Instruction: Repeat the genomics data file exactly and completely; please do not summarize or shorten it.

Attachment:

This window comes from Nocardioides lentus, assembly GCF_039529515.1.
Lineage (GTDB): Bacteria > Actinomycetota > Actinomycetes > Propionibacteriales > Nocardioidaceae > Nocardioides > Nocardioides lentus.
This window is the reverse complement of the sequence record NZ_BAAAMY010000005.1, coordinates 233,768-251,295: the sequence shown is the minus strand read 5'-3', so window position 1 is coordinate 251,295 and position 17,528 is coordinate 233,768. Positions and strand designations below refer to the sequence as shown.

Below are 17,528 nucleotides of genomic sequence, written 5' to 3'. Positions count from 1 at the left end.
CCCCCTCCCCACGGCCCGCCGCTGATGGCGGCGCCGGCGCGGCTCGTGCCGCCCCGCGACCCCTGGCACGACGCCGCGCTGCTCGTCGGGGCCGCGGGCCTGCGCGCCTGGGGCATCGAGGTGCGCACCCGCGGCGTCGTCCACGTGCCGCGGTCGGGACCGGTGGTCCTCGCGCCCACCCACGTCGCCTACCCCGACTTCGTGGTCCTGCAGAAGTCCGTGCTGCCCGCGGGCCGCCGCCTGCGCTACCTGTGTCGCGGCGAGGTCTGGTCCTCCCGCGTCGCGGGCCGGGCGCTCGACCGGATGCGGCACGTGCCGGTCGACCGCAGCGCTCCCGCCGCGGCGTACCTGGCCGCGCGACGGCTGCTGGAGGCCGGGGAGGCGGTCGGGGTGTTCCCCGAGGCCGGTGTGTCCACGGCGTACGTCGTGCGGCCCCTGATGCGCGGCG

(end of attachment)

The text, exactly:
This window comes from Nocardioides lentus, assembly GCF_039529515.1.
Lineage (GTDB): Bacteria > Actinomycetota > Actinomycetes > Propionibacteriales > Nocardioidaceae > Nocardioides > Nocardioides lentus.
This window is the reverse complement of the sequence record NZ_BAAAMY010000005.1, coordinates 233,768-251,295: the sequence shown is the minus strand read 5'-3', so window position 1 is coordinate 251,295 and position 17,528 is coordinate 233,768. Positions and strand designations below refer to the sequence as shown.

Below are 17,528 nucleotides of genomic sequence, written 5' to 3'. Positions count from 1 at the left end.
CCCCCTCCCCACGGCCCGCCGCTGATGGCGGCGCCGGCGCGGCTCGTGCCGCCCCGCGACCCCTGGCACGACGCCGCGCTGCTCGTCGGGGCCGCGGGCCTGCGCGCCTGGGGCATCGAGGTGCGCACCCGCGGCGTCGTCCACGTGCCGCGGTCGGGACCGGTGGTCCTCGCGCCCACCCACGTCGCCTACCCCGACTTCGTGGTCCTGCAGAAGTCCGTGCTGCCCGCGGGCCGCCGCCTGCGCTACCTGTGTCGCGGCGAGGTCTGGTCCTCCCGCGTCGCGGGCCGGGCGCTCGACCGGATGCGGCACGTGCCGGTCGACCGCAGCGCTCCCGCCGCGGCGTACCTGGCCGCGCGACGGCTGCTGGAGGCCGGGGAGGCGGTCGGGGTGTTCCCCGAGGCCGGTGTGTCCACGGCGTACGTCGTGCGGCCCCTGATGCGCGGCG